Although having excellent mobility, the Chieftain was the slowest of the three Cold War British MBTs.

The Centurion before and especially the Challenger after, were faster.

The final speed was around 48 km/h (30 mph) on road, but this was still below the Challenger performances and dictated a specific tactical use when operating in combination with the latter.

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And in 1966, when it entered service, the Chieftain was, indeed, the most formidable main battle tank in the world.

The Chieftain’s rifled Royal Ordnance L11A5 120 mm (4.72 in) gun was specifically tailored for it and also became the new NATO standard caliber.

It was eventually accepted for service in May 1963, officially designated the Chieftain Mark V MBT, accompanied by an order for the production of 770. Is entered fully active service with the tank units.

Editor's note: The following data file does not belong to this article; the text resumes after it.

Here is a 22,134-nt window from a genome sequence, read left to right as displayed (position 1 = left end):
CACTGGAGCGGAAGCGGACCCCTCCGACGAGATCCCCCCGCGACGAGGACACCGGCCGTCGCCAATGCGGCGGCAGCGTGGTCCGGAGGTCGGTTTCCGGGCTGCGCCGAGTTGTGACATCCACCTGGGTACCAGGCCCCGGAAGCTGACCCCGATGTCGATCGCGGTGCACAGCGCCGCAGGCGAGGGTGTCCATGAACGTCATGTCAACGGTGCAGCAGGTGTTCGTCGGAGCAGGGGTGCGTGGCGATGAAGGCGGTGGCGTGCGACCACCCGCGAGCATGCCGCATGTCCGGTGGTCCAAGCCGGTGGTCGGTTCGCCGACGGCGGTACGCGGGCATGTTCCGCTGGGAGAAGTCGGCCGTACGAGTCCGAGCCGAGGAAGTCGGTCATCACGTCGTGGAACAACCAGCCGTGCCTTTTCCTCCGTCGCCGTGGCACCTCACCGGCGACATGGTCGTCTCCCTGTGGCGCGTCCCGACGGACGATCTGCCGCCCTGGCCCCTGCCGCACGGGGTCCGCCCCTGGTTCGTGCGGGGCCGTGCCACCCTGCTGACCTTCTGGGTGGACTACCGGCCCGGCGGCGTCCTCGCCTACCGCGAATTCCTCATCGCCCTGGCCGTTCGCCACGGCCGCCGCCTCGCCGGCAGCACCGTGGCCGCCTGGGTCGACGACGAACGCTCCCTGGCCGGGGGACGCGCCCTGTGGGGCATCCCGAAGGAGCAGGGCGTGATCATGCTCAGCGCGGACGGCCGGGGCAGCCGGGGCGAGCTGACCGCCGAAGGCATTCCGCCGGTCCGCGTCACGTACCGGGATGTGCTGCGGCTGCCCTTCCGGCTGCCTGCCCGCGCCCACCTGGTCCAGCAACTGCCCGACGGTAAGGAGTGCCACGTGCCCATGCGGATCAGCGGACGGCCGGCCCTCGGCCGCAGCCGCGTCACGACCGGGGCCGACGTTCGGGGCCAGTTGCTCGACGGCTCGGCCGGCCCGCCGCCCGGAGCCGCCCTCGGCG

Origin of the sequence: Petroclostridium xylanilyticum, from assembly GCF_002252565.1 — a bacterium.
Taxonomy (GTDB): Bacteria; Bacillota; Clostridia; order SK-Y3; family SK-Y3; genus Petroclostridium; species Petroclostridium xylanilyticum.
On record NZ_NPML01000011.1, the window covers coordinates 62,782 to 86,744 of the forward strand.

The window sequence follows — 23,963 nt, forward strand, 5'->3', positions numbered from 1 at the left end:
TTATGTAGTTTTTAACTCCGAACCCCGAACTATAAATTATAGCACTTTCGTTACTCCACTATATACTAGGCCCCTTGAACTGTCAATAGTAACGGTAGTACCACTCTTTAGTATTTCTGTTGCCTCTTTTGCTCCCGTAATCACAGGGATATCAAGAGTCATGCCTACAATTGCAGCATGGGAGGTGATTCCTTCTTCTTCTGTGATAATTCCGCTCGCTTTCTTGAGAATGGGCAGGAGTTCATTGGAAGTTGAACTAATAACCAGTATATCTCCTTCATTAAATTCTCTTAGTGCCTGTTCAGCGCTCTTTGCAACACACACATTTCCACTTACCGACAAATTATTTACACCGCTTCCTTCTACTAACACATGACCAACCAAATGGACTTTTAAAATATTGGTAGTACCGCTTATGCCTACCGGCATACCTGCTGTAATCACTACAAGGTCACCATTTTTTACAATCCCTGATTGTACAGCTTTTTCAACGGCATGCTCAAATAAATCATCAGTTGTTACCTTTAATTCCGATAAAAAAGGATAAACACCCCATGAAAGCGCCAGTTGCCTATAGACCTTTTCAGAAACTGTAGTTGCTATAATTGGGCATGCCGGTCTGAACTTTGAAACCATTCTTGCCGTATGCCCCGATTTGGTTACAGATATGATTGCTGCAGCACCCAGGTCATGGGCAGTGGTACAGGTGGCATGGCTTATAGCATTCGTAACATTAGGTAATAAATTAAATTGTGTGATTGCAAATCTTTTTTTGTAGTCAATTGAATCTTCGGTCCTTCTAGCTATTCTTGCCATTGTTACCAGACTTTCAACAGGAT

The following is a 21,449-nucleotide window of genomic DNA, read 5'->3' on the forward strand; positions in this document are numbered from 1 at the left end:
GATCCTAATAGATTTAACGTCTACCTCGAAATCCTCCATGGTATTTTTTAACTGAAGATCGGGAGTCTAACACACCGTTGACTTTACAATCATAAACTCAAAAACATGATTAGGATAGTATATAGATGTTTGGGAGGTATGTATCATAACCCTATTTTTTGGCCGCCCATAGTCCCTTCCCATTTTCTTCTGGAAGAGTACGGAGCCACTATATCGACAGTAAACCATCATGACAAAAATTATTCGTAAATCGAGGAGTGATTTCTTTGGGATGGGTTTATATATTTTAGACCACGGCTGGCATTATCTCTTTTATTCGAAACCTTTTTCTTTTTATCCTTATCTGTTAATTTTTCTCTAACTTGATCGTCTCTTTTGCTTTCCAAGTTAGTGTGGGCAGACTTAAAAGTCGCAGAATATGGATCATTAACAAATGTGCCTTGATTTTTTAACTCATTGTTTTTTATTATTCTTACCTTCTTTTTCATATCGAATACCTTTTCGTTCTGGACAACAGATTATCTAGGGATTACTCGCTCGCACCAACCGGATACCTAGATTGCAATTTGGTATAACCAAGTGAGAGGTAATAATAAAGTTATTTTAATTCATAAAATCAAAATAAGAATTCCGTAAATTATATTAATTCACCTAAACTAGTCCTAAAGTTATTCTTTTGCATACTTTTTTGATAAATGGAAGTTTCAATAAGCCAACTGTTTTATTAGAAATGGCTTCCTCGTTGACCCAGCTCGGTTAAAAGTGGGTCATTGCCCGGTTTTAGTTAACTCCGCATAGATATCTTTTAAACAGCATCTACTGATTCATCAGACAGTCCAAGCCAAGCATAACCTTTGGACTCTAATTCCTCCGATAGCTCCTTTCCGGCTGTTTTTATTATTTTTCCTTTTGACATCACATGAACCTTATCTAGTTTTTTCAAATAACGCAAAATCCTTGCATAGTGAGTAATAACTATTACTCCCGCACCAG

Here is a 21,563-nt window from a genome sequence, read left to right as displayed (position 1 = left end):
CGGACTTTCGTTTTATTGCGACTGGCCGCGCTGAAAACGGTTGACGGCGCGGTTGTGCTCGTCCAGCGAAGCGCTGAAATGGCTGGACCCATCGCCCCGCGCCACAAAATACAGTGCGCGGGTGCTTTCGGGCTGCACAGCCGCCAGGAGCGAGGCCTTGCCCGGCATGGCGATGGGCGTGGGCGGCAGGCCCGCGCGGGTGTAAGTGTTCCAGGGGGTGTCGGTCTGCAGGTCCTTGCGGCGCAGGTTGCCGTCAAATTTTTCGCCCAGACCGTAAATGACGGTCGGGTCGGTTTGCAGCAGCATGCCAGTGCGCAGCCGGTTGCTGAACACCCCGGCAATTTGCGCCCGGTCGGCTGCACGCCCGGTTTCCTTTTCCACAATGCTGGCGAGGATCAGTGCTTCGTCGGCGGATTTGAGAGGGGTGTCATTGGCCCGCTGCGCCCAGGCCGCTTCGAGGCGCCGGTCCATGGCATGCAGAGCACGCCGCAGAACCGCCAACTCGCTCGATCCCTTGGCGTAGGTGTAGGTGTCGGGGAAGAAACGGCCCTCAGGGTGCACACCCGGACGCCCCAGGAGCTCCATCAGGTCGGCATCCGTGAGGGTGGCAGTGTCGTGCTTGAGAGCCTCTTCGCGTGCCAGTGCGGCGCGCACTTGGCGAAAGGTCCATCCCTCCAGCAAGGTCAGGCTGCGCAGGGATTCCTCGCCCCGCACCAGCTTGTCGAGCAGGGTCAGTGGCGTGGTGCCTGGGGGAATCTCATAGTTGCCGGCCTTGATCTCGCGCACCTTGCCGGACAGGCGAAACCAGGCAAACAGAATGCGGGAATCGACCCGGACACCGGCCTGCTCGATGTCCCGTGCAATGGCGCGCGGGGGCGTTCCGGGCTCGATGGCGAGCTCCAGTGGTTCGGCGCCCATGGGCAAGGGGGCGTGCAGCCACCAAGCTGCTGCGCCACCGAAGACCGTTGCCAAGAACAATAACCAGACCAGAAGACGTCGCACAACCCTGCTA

The Chieftain emerged from a brand new hull and turret design.

Design of the Fv4201 started in 1958, and the first prototype was built in 1959.

Six other prototypes and a pre-production series of 40 tanks followed from 1961 to 1963.

The Centurion itself was not seen as ideal in firepower since the arrival of Soviet heavy tanks armed with 120 mm (4.72 in) guns like the IS-3 and following models up to the T-10.

The British Conqueror heavy tank (1955) tried to respond with a high velocity, long 120 mm (4.72 in) gun, but not surprisingly failed on the mobility aspect.

Apart from the tracks and some elements of the wheel train and some mechanical parts linked to the new engine, nothing was shared with the Centurion.

The initial design combined some unique features, including a mantle-less turret, allowing superior depression angles.

The next tank had to have a heavier gun on a more mobile package.